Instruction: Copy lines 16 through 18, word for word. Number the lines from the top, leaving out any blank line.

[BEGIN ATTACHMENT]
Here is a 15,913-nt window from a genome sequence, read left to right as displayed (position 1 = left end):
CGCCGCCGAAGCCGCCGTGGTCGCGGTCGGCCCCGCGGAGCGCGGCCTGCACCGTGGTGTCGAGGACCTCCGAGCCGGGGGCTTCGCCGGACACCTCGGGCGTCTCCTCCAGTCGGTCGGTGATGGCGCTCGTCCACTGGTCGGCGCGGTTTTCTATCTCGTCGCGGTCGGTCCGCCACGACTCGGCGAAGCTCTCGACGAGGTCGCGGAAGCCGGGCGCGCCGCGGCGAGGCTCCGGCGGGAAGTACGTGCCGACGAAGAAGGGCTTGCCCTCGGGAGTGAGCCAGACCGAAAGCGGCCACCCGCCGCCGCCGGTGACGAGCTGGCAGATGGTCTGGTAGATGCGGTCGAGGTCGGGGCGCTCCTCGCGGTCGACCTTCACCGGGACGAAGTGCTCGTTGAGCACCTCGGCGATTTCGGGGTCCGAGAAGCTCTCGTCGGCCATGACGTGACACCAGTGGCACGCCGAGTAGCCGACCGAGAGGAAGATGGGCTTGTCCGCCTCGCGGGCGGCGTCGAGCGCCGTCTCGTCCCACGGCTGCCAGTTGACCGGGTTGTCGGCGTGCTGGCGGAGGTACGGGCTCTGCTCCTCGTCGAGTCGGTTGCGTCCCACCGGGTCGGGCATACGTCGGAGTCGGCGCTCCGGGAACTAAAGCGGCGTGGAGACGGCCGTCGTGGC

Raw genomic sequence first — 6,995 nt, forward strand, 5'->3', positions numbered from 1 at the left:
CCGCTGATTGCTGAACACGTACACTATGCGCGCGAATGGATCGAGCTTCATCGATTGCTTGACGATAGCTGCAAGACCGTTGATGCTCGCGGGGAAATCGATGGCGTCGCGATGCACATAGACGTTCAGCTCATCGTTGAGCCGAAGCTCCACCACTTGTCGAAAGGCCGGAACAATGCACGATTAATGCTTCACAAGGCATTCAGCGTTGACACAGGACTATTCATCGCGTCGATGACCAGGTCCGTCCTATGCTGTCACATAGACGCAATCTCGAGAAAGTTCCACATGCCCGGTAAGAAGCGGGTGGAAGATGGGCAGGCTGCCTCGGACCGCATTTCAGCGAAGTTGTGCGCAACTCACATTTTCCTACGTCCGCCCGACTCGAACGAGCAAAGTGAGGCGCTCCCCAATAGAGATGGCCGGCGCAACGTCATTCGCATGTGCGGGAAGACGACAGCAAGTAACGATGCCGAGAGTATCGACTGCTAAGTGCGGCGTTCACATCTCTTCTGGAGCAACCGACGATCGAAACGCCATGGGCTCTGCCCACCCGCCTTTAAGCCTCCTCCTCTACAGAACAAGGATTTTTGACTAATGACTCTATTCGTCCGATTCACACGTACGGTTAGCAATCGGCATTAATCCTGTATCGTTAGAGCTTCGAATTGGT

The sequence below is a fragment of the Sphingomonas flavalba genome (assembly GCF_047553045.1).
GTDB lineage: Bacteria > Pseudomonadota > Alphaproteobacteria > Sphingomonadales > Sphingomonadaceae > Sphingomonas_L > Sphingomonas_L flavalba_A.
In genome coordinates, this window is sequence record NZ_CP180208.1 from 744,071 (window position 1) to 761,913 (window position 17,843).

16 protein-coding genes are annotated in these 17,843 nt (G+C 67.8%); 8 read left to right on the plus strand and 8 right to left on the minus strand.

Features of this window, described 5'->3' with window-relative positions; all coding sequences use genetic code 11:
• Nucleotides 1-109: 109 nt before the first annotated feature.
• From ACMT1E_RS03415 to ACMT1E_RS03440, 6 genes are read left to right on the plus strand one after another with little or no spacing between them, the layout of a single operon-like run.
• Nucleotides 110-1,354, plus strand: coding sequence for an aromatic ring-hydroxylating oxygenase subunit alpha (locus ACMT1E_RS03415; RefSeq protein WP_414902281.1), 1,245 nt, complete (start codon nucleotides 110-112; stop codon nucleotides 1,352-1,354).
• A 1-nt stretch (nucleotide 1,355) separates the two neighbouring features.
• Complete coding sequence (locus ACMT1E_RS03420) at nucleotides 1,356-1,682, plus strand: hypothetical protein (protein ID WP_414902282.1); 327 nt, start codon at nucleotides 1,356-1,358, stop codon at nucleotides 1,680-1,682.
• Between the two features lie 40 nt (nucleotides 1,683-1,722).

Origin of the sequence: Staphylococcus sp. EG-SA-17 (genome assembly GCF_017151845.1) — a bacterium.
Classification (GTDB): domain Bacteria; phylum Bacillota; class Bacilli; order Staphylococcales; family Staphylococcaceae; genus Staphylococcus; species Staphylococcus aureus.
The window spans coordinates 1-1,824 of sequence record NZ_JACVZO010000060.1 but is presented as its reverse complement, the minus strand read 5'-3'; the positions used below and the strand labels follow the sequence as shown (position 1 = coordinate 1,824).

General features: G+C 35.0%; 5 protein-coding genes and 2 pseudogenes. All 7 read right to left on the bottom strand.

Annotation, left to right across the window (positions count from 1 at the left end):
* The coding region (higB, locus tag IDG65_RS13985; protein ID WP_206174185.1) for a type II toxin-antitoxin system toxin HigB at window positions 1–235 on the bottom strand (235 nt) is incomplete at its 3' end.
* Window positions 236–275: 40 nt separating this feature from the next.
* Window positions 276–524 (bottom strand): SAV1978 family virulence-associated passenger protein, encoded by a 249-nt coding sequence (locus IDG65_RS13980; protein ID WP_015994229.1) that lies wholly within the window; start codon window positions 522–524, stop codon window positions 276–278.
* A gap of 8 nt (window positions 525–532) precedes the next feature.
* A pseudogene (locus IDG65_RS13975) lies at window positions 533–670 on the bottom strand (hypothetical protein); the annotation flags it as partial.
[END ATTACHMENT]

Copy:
Origin of the sequence: Staphylococcus sp. EG-SA-17 (genome assembly GCF_017151845.1) — a bacterium.
Classification (GTDB): domain Bacteria; phylum Bacillota; class Bacilli; order Staphylococcales; family Staphylococcaceae; genus Staphylococcus; species Staphylococcus aureus.
The window spans coordinates 1-1,824 of sequence record NZ_JACVZO010000060.1 but is presented as its reverse complement, the minus strand read 5'-3'; the positions used below and the strand labels follow the sequence as shown (position 1 = coordinate 1,824).